Since you are opposed to redefining words I can only surmise that you believe people are literally being launched beneath the wheels of large, multi-passenger conveyances. 

Edited by zapatos
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Har har. You know what I meant.

 

Look, there is a legitimate tradeoff between using words and phrases the way they were originally intended and communicating in ways that everyone else is used to. Sometimes, rightly or wrongly, by force of habit, we will err on the side of the latter.

 

But the number of people using a word or phrase wrong does not constitute blanket immunity from criticism.

 

If you look, for instance, at the word "communism," many right-wingers and even some independents will blame it for the woes of modern China. By rights, this should cast doubt on the credibility of the person doing so, as Xi Jinping's policies are blatantly at odds with communism as Karl Marx, who invented the word, described it. I've been called out on this myself when attempting to do the same (not because I had a problem with Marxist ideals so much as because I wanted to undermine the notion of blaming atheism for communism, even if at the expense of everything but my anti-theist beliefs; and yes, I regret that).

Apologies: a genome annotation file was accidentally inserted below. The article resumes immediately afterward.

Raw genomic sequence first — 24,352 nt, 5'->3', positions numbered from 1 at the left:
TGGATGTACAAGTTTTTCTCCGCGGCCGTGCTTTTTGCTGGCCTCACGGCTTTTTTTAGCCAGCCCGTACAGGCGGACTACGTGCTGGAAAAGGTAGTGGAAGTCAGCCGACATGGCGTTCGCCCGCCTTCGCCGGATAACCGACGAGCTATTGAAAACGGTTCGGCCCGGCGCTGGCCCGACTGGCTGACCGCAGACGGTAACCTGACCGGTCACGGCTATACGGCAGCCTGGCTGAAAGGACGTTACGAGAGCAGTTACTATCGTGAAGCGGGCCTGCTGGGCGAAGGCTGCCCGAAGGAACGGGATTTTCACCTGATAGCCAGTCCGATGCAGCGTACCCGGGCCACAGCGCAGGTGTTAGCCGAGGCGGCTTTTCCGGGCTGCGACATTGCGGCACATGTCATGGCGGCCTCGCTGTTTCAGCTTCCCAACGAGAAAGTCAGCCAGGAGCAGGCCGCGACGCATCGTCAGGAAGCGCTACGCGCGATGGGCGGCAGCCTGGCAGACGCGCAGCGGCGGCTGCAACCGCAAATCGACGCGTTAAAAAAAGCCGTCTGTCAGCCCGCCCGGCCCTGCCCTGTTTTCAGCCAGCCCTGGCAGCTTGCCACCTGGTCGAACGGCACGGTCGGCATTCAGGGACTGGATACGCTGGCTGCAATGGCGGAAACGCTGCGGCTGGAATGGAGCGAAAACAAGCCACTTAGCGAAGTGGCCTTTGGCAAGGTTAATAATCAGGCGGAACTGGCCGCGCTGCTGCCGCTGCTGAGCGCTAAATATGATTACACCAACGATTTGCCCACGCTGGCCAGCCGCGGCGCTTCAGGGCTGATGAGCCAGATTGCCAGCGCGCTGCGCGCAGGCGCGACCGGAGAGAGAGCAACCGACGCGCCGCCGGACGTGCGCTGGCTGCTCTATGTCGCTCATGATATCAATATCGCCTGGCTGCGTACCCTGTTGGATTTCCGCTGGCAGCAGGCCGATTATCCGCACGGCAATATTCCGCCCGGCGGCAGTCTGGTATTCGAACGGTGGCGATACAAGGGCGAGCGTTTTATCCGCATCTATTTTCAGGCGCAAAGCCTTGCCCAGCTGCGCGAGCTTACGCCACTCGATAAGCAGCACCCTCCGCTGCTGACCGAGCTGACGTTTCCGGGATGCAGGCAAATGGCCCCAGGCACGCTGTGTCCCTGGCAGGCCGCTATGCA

Yet the left, while seeing through that misuse of the word "communism," seems to have no qualms dismissing people who regard freedom of speech as meaning more than just whatever the Founding Fathers meant as not knowing any better, even though it entered the English language long before the USA's founding.

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30 minutes ago, ScienceNostalgia101 said:

Yet the left, while seeing through that misuse of the word "communism," seems to have no qualms dismissing people who regard freedom of speech as meaning more than just whatever the Founding Fathers meant as not knowing any better, even though it entered the English language long before the USA's founding.

A. The FFs aren't constrained by what anyone else meant by the phrase, only what they meant by the phrase

and

B. What the FFs meant by the phrase is not the final metric, as the right has been shaped by court decisions; the phrase is vague and also the context for it is shaped by society as it changes.

Does freedom of speech as defined ca 1791 include this conversation, seeing as electronic communication of any type wasn't yet invented? There's a whole host of kinds of speech that have come into existence, or at least been acknowledged as speech, since that time. For instance, I wonder what the FFs would think about "money is speech"

(also, "the left" is not a monolithic group and you would do well to actually show who holds the views you are so cavalierly assigning here)

38 minutes ago, ScienceNostalgia101 said:

Har har. You know what I meant.

Pretty weak tea